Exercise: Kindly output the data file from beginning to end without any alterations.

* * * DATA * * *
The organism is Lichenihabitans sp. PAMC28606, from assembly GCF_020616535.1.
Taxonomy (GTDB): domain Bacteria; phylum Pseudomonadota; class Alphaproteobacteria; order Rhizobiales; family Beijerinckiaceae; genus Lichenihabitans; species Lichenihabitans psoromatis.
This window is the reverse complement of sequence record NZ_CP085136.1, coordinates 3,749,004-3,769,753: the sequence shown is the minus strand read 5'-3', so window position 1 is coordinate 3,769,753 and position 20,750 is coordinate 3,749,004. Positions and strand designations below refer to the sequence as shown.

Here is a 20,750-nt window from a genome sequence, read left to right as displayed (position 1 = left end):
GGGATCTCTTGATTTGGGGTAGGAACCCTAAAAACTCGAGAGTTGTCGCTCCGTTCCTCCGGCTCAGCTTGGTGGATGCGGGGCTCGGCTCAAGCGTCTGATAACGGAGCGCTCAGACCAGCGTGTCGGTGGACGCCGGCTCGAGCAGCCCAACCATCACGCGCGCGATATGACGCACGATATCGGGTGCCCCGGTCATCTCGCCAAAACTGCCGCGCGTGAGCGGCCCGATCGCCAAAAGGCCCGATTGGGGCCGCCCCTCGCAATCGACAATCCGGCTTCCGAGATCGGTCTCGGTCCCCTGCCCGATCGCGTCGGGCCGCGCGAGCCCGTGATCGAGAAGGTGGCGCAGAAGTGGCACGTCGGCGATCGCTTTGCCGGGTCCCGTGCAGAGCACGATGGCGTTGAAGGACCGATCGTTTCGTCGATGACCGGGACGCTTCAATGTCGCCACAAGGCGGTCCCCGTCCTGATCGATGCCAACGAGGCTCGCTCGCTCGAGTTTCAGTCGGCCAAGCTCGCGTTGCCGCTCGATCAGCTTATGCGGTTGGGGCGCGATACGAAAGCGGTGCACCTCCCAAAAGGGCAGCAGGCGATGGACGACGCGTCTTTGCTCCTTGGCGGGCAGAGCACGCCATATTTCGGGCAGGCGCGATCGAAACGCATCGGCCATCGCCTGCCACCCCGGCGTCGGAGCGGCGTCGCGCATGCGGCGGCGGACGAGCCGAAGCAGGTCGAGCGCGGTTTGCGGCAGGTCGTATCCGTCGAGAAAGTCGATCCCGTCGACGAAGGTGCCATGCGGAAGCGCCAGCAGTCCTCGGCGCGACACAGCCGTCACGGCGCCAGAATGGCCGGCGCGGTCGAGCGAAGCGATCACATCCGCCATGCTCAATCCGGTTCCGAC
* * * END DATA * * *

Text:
The organism is Lichenihabitans sp. PAMC28606, from assembly GCF_020616535.1.
Taxonomy (GTDB): domain Bacteria; phylum Pseudomonadota; class Alphaproteobacteria; order Rhizobiales; family Beijerinckiaceae; genus Lichenihabitans; species Lichenihabitans psoromatis.
This window is the reverse complement of sequence record NZ_CP085136.1, coordinates 3,749,004-3,769,753: the sequence shown is the minus strand read 5'-3', so window position 1 is coordinate 3,769,753 and position 20,750 is coordinate 3,749,004. Positions and strand designations below refer to the sequence as shown.

Here is a 20,750-nt window from a genome sequence, read left to right as displayed (position 1 = left end):
GGGATCTCTTGATTTGGGGTAGGAACCCTAAAAACTCGAGAGTTGTCGCTCCGTTCCTCCGGCTCAGCTTGGTGGATGCGGGGCTCGGCTCAAGCGTCTGATAACGGAGCGCTCAGACCAGCGTGTCGGTGGACGCCGGCTCGAGCAGCCCAACCATCACGCGCGCGATATGACGCACGATATCGGGTGCCCCGGTCATCTCGCCAAAACTGCCGCGCGTGAGCGGCCCGATCGCCAAAAGGCCCGATTGGGGCCGCCCCTCGCAATCGACAATCCGGCTTCCGAGATCGGTCTCGGTCCCCTGCCCGATCGCGTCGGGCCGCGCGAGCCCGTGATCGAGAAGGTGGCGCAGAAGTGGCACGTCGGCGATCGCTTTGCCGGGTCCCGTGCAGAGCACGATGGCGTTGAAGGACCGATCGTTTCGTCGATGACCGGGACGCTTCAATGTCGCCACAAGGCGGTCCCCGTCCTGATCGATGCCAACGAGGCTCGCTCGCTCGAGTTTCAGTCGGCCAAGCTCGCGTTGCCGCTCGATCAGCTTATGCGGTTGGGGCGCGATACGAAAGCGGTGCACCTCCCAAAAGGGCAGCAGGCGATGGACGACGCGTCTTTGCTCCTTGGCGGGCAGAGCACGCCATATTTCGGGCAGGCGCGATCGAAACGCATCGGCCATCGCCTGCCACCCCGGCGTCGGAGCGGCGTCGCGCATGCGGCGGCGGACGAGCCGAAGCAGGTCGAGCGCGGTTTGCGGCAGGTCGTATCCGTCGAGAAAGTCGATCCCGTCGACGAAGGTGCCATGCGGAAGCGCCAGCAGTCCTCGGCGCGACACAGCCGTCACGGCGCCAGAATGGCCGGCGCGGTCGAGCGAAGCGATCACATCCGCCATGCTCAATCCGGTTCCGAC